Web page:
The last few weeks have been unprecedented both in terms of the devastating impact of Covid-19 and the incredible innovation unleashed to help protect and save lives. The “Ventilator challenge” has brought together companies and organisations across many sectors – automotive, med-tech, domestic product manufacturers, Universities and health to name a few – to design new ventilators, alternative solutions or modify existing ventilators designs to make them suitable for mass production at speed.
It has just been announced that Innovate UK, as part of UK Research and Innovation will invest up to £20 million in innovation projects. The aim of this competition is to support UK businesses to focus on emerging or increasing needs of society and industries during and following the Covid-19 pandemic. This highlights how important the UK government considers innovation to be in solving the problems presented by Covid-19. In particular by fast-tracking innovation, the UK will be better placed to deal with the current crisis and to more quickly adapt to any future epidemics. Fast-tracking innovation will also help improve the services offered by the NHS and thus maintain the high standard and global recognition of the NHS as a world leader in healthcare.
It is uplifting to see people from different backgrounds, clinicians, businesses and research institutions alike, coming together in the spirit of open innovation to solve the problems of the day. This is only right and proper given the crisis situation we are all finding ourselves in.
Innovation in the NHS
Many innovations arise from the NHS with staff often innovating to improve existing products to make them better, or have ideas for a whole new product. The NHS has an established system of technology transfer managed by organisations like MidTECH that liaise with NHS Trusts and industry. These times will be no different and NHS staff will increasingly be collaborating with companies and organisations to find innovative solutions to help with the Covid-19 challenge.
In doing so, its staff should follow existing IP processes around managing innovation when openly innovating with third parties so that the NHS can be sure to harness the benefits (and avoid the pitfalls) that may arise, not only during the present phase, but also after Covid-19 recedes. The innovations developed now will have value beyond Covid-19 and could form the basis of diverse technology applications in many sectors. Capturing that value, mainly in the form of intellectual property rights such as patents, designs, and copyright, could provide revenue streams to help the NHS in the future.
But isn’t intellectual property contradictory to collaboration and open innovation?
One of the most extensive forms of open innovation, open source software, can only happen because open source software is subject to copyright and so the creator may grant licences to subsequent users on the creator’s terms to keep the software open, rather than closed (i.e. proprietary), as it is subsequently developed. The licence permits the creator to control (through legal action) the behaviour of subsequent actors that breach the licence terms.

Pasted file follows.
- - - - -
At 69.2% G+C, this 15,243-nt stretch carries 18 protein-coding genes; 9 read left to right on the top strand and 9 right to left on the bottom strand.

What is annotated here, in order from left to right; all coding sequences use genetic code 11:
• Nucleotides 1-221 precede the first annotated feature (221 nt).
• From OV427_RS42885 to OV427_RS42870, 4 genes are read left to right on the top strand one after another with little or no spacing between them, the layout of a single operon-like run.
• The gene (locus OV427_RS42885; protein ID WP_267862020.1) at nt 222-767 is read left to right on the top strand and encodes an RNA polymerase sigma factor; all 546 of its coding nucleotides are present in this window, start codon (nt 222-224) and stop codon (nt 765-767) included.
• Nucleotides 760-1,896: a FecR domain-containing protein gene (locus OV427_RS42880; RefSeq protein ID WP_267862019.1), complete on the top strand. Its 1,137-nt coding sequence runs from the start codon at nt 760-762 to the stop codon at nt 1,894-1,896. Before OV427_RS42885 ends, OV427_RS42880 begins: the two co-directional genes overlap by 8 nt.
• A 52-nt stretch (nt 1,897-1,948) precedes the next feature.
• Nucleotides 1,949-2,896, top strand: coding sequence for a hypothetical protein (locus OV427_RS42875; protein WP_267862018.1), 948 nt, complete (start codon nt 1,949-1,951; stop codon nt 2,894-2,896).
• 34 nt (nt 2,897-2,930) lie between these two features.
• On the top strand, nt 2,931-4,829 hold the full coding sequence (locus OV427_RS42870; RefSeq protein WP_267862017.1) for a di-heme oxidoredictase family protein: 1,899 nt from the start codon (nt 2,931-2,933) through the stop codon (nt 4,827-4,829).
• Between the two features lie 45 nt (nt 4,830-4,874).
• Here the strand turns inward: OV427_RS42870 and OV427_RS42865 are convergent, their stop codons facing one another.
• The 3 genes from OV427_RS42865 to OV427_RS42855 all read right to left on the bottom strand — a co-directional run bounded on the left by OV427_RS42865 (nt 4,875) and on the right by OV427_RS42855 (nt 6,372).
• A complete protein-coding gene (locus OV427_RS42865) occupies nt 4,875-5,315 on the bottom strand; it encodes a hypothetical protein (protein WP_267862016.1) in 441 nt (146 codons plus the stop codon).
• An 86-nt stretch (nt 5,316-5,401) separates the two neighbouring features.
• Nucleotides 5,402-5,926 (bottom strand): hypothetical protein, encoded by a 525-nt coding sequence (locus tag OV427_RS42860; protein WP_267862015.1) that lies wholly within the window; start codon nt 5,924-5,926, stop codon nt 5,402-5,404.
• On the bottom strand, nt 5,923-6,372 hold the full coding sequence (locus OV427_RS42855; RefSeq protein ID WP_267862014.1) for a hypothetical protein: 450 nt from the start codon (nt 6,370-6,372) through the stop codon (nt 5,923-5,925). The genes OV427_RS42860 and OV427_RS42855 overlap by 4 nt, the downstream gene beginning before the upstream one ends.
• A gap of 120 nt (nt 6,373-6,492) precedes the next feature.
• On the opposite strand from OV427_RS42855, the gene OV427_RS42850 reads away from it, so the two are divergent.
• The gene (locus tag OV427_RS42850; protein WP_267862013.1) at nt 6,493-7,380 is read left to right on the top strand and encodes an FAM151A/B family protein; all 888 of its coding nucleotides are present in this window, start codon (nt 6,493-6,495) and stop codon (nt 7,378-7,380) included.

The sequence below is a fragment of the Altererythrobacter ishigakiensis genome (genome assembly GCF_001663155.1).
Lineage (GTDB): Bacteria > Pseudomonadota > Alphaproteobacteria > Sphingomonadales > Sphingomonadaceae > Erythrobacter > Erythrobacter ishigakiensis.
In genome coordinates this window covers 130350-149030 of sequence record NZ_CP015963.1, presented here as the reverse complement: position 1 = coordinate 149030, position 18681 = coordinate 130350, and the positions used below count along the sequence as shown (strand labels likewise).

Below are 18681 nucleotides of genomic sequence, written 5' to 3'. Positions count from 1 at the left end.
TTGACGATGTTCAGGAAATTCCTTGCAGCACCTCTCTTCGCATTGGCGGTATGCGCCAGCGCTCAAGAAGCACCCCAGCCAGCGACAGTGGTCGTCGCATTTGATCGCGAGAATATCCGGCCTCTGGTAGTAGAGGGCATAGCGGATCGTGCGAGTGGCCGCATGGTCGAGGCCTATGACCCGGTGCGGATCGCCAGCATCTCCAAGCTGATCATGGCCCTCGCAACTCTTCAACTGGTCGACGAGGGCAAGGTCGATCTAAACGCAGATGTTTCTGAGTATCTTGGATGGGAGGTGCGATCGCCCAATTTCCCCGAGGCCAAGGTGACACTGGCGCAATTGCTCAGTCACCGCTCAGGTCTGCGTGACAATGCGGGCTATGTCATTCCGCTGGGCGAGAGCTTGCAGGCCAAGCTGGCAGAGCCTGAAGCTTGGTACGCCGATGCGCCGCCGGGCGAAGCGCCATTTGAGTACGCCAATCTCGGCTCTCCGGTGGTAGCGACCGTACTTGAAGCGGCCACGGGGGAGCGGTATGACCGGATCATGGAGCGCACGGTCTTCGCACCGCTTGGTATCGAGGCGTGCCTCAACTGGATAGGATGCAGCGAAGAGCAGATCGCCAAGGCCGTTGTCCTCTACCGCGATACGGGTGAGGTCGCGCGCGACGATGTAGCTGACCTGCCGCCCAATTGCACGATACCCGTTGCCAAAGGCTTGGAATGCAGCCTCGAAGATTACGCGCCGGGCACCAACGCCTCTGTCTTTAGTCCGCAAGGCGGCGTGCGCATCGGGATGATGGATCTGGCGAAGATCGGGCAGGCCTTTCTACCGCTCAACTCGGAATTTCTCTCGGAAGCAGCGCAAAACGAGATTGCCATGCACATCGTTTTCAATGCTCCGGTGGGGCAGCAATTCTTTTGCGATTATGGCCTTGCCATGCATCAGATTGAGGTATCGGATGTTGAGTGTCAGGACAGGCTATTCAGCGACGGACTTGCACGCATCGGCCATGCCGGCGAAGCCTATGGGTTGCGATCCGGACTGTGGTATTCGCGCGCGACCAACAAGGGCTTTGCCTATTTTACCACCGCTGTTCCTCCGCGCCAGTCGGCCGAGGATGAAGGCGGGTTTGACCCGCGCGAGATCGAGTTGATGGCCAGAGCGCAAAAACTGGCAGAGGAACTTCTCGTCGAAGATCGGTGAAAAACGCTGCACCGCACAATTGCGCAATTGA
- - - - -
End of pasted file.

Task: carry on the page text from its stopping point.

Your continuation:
The same principle is borne out by some of the largest corporations that engage with open innovation models. IBM, Google, Microsoft, and Philips are prolific patent filers (IBM one of the largest) which allows these businesses to engage with open innovation in a way that they can control. In other words, they can protect their interests and prevent inadvertently damaging them instead.
Tesla and Toyota recently opened up parts of their patent portfolios to businesses for the purpose of advancing the proliferation of electric and fuel cell vehicle infrastructure. These companies have not stopped filing patent applications in these areas. The patents are important to defining what technology has been licensed, and gives them, as the owners, control over how companies engage with and use that technology into the future. In the same way, the NHS can encourage innovation and maintain control over how companies engage with the NHS whilst still reaping the benefits of the subsequent development of the technology.
Can IP associated with innovations be protected after disclosure to third parties?
Due to the urgent requirement to supply solutions for the Covid-19 crisis, there is pressure to bypass the normal processes including that of securing IP or completing non-disclosure agreements (NDAs) before sharing or disclosing innovations at avoid losing the ability to protect IP associated with innovations.
You may think that once a disclosure has occurred all is lost. However, this may not be the case for the following reasons:
- depending on the circumstances and details, a disclosure may not be prejudicial because there could be an implicit obligation of confidence which applies to the parties involved;
- certain countries, most notably the US, have grace periods in patent law for a company’s own disclosures of an invention, e.g. public disclosures, and product sales that allows a patent application to be validly filed during the grace period; and
- design registrations could still be validly filed within a grace period, generally one year, from a company’s own disclosure. This includes the US, UK and EU.
So, even if a disclosure has occurred you should still reach out to the relevant person to enable them to take a call on whether or not protection can still be obtained.
If you would like to discuss your innovation then please contact James Turner at James.Turner@midtech.org.uk or the relevant individual to you for protecting IP, for further assistance regarding any of the points raised in this article.
Dr Jagvir Purewal Greg Smith
Senior Associate Associate
Technology and Engineering Technology and Engineering